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It is that time of the Session.

A dangerous time.

A happy time.

A victorious time.

A time to ponder the eternal question: Did the 92nd General Assembly really pass some worthwhile legislation?

It is a time that causes one to wonder why it is all worth it -- but it always is worth it in a citizen-led legislature.

And a collection of 135 bone-tired, often frazzled men and women will step back in a week or so, to examine the body of work of the 92nd General Assembly.

So will all the critics and pundits in our state.

Was there significant legislation passed in 2019?

The biggest passage, after a federal court ruled that Arkansas' imposed "work requirement" to continue Medicaid funding was illegal, came when the Governor, with the help from both sides on the issue, forged enough votes to continue funding the giant Medicaid program.

Not to fund the program would have (1) wrecked the Governor's budget, (2) tossed even more poor, sick people off their medical supplies and program of care and (3) possibly even further divided this often contentious legislature.

A big plus this year was, of course, the proposal to add additional funds to the state's highway program, even using some of the casino revenues, yet to be seen from the expansion of gambling in the state.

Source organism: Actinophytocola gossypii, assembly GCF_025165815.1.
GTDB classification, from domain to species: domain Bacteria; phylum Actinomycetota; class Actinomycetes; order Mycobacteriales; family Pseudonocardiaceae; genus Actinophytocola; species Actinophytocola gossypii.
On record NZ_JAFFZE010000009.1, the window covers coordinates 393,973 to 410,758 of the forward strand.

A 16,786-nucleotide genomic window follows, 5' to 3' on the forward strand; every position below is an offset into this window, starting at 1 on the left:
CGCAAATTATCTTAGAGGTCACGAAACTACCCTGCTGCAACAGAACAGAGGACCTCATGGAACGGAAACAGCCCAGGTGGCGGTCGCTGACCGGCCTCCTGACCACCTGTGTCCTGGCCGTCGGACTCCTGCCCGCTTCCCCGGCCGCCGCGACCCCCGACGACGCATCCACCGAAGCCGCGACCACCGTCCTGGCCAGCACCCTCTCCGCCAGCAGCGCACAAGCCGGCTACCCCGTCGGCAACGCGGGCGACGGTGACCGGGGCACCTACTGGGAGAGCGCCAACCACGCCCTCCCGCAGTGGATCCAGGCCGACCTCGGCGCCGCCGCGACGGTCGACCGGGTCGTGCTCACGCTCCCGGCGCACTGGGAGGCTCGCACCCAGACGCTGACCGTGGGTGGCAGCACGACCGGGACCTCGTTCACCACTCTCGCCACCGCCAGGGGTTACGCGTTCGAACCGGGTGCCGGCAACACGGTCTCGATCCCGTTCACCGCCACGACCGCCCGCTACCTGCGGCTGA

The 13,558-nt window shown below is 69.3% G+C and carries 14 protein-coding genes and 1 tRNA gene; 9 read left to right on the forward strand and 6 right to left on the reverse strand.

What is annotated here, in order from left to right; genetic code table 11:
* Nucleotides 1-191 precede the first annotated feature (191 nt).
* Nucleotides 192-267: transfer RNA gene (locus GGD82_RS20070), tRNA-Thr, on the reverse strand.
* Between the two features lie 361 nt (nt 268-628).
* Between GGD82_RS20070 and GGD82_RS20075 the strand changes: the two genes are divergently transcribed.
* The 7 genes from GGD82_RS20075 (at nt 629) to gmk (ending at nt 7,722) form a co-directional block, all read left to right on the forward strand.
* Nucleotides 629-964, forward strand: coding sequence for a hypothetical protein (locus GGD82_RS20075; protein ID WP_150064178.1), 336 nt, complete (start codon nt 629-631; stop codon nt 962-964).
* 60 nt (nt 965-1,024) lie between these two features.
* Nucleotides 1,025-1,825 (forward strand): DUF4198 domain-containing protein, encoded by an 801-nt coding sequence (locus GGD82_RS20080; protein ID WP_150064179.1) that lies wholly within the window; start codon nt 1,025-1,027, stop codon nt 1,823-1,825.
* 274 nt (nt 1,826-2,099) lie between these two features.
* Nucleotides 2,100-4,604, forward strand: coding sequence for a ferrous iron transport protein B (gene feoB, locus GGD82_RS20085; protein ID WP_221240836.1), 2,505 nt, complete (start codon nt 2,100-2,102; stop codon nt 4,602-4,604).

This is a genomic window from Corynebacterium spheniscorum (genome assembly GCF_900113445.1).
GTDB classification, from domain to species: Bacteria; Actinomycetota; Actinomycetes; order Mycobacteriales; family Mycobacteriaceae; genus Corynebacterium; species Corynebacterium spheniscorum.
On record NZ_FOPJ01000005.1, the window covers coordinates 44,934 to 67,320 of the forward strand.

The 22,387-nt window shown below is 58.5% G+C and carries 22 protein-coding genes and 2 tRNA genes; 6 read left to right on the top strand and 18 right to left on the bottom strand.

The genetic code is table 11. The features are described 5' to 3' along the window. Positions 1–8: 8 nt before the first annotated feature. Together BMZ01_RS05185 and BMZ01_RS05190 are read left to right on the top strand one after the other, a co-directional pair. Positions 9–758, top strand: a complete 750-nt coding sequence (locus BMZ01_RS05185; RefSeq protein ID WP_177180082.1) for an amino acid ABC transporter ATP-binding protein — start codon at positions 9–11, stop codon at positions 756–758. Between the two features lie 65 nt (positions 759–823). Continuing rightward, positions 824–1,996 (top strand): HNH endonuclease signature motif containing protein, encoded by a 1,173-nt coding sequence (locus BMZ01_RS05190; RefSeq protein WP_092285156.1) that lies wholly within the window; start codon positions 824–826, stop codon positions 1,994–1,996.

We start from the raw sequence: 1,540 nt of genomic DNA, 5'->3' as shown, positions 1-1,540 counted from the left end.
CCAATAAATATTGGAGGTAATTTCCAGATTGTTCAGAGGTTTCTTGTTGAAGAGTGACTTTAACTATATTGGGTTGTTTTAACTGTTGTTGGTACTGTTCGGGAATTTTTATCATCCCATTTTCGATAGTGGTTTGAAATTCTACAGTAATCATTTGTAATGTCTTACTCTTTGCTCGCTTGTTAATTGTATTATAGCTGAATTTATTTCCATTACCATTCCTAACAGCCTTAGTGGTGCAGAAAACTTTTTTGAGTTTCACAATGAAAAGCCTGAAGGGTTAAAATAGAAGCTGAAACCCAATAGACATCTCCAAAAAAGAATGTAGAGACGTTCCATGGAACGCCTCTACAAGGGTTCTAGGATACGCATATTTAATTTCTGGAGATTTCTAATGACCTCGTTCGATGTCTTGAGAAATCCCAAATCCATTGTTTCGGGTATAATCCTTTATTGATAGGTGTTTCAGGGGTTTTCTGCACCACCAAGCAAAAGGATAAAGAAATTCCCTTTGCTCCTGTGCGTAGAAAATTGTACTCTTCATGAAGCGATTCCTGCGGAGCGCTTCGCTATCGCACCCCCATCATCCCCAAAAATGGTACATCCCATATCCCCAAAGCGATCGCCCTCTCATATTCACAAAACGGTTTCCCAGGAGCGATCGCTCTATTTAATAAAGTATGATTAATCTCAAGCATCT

But let's not get too far ahead of ourselves.

Let the couple of weeks between the recess and the actual end of the legislative session "jell," as they like to say down in Little Rock.

One has to watch for all the unintended consequences of the bills proposed, passed out of committee and a few that actually may land on the governor's desk for a signature.

Some very spirited debated has been sparked over the unintended consequences from the voter-approved minimum wage hike passed last fall.

These will be studied in an interim session, no doubt. Just how will non-profits, starter jobs and small businesses be impacted by these state-mandated hikes that far out-stretch the federal minimum wage requirements?

Only time will tell.

The 92nd General Assembly, while addressing several Dreamer Questions, did, in fact, straighten out the process to allow in-state high school and college graduates a path to be licensed as health-care professionals in Arkansas. And there was that little in-state tuition bill which passes as a correct thing to do in our state.

There were also other bills that needed a little more work before all the kinks could be worked out and these will be referred to an interim committee for more study.

The Governor's wish list, including the internet tax proposal, the tax-cut for more Arkansans and a highway bill, did get passed.

Only the Medicaid scare from the federal judiciary caused any heartburn in the Executive Office this session.

As we watch these next few days, still a flurry of bills, emotions and frustrations will rise out of Little Rock.

Local solons will soon be back home, assessing their successes or failures to get certain bills passed.

We will all prepare ourselves to get ready for an election cycle and the possibility of a special session or two, if needed, by Gov. Hutchinson.

And so it goes ... as the 93nd General Assembly draws to a close.

• • •

Maylon Rice is a former journalist who worked for several northwest Arkansas publications. He can be reached via email at The opinions expressed are those of the author.

Editorial on 04/10/2019

Print Headline: Most 'bad' bills come to light at end of Session

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